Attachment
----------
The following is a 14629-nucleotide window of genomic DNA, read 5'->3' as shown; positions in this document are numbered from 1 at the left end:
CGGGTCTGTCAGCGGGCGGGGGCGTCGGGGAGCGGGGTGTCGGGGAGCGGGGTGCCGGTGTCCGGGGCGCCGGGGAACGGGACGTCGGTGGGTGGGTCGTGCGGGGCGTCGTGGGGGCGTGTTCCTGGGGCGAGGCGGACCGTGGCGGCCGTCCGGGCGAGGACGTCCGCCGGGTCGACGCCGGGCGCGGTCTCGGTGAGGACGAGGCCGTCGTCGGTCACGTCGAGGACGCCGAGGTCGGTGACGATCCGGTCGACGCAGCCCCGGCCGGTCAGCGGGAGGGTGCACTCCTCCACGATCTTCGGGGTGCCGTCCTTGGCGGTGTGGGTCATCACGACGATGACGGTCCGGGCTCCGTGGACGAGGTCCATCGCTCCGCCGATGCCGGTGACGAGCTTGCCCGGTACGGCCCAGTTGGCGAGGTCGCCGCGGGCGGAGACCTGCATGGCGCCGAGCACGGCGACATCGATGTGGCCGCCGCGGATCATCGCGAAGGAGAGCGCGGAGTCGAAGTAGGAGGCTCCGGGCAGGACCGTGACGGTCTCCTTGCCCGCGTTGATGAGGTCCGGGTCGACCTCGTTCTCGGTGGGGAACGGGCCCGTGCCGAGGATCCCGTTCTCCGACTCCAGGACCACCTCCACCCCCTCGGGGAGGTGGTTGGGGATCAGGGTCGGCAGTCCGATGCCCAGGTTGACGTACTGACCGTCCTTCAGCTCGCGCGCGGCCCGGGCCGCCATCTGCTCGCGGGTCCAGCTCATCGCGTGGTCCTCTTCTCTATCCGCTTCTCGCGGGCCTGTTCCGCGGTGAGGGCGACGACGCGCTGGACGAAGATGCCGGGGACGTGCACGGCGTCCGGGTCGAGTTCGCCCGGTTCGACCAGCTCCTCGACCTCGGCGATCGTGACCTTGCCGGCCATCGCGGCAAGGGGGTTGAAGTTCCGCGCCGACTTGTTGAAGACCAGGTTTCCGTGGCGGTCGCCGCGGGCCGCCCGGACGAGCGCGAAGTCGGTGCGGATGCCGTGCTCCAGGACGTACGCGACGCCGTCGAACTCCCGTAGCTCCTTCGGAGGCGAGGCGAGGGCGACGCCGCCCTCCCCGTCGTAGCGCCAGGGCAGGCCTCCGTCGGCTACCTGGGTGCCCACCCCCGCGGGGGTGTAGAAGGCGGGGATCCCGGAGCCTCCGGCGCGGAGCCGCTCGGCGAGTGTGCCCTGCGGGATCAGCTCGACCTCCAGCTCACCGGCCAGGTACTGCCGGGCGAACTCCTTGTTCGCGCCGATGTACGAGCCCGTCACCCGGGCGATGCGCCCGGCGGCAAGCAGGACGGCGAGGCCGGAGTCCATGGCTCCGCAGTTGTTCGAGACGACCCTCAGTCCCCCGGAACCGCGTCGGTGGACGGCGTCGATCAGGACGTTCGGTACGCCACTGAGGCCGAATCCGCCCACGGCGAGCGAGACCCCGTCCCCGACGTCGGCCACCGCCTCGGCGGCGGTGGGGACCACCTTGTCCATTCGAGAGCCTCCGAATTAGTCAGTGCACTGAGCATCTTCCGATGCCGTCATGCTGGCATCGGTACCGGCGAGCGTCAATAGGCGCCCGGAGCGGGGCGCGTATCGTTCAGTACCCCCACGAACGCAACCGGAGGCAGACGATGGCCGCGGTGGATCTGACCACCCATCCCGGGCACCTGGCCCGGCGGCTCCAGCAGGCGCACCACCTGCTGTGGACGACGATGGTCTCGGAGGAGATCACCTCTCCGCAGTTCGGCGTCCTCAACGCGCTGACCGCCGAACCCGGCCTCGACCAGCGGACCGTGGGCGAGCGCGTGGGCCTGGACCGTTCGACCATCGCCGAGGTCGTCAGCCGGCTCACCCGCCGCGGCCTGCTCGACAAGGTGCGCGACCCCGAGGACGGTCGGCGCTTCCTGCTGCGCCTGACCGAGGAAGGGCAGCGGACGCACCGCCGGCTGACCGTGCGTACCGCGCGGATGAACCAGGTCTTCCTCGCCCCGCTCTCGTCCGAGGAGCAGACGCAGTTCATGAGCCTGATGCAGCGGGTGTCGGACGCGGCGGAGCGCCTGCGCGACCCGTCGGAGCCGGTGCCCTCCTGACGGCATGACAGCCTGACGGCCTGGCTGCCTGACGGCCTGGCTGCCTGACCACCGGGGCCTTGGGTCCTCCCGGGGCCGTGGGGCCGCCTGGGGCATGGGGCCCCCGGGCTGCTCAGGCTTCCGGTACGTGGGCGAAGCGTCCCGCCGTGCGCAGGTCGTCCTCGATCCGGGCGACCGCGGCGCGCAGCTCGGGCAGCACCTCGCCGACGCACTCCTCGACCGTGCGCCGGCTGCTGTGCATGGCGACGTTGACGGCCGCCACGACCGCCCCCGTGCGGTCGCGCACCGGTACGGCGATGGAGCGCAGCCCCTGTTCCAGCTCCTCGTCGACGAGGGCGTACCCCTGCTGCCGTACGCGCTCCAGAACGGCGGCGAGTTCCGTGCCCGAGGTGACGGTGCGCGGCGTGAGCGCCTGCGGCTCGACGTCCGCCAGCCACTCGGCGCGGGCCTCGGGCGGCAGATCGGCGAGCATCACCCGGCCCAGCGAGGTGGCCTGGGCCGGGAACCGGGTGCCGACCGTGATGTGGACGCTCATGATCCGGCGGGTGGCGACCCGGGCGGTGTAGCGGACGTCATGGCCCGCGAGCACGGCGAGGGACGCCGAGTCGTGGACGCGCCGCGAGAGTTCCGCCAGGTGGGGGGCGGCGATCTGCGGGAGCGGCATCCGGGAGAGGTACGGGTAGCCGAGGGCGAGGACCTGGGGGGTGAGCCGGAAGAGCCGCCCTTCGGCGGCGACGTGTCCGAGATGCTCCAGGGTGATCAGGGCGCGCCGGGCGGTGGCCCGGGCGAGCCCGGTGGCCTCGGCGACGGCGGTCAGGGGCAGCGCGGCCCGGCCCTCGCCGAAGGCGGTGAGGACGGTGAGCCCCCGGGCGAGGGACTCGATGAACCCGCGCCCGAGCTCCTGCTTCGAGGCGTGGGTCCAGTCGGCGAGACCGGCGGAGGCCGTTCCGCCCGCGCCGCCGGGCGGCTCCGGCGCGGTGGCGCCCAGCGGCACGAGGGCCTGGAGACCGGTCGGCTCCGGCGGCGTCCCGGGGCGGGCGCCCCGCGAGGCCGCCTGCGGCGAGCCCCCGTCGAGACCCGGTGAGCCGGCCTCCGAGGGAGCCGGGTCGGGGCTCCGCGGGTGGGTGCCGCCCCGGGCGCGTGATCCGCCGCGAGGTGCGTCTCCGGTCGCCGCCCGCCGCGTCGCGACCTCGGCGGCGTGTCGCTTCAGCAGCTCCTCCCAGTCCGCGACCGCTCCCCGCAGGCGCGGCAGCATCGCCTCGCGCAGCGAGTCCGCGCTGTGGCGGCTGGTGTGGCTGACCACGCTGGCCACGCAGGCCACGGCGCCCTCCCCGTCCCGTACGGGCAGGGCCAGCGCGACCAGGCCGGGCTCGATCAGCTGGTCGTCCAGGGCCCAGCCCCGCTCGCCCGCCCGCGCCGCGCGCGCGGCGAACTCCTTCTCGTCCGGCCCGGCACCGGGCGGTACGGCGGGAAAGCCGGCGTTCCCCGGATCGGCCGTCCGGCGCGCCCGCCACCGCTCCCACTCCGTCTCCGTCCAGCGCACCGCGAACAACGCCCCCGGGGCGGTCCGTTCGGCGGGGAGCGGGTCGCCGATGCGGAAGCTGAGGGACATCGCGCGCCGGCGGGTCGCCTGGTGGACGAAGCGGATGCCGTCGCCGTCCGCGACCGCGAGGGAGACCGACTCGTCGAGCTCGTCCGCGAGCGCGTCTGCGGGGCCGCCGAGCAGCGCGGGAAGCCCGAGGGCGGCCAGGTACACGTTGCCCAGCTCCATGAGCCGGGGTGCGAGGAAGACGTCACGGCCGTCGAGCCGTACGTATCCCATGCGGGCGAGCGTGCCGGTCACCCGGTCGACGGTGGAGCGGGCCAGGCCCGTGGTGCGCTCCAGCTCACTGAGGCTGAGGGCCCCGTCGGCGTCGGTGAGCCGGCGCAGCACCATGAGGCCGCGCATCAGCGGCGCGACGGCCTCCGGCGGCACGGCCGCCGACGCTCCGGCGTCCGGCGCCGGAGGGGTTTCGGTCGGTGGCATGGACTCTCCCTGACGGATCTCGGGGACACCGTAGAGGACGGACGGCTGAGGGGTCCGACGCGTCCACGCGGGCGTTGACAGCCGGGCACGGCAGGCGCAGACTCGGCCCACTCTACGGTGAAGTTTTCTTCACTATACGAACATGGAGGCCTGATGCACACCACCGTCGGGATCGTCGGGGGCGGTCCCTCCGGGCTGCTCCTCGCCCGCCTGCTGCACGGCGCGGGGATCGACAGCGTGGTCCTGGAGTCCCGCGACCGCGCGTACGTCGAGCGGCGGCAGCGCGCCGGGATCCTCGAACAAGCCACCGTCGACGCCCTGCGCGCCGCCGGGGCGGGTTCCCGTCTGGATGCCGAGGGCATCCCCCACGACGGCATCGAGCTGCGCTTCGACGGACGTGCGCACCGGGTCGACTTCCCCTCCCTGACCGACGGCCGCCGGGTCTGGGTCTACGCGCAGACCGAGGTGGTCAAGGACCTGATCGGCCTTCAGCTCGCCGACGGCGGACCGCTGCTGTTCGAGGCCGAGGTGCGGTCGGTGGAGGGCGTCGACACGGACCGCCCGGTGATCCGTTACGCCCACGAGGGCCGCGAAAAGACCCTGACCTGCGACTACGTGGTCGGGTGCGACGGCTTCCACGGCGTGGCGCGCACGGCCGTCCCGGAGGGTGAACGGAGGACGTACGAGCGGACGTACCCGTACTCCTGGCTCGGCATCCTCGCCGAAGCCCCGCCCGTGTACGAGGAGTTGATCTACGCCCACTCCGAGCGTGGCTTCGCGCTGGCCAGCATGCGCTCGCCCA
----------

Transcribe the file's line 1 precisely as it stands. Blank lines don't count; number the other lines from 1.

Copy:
The following is a 14629-nucleotide window of genomic DNA, read 5'->3' as shown; positions in this document are numbered from 1 at the left end: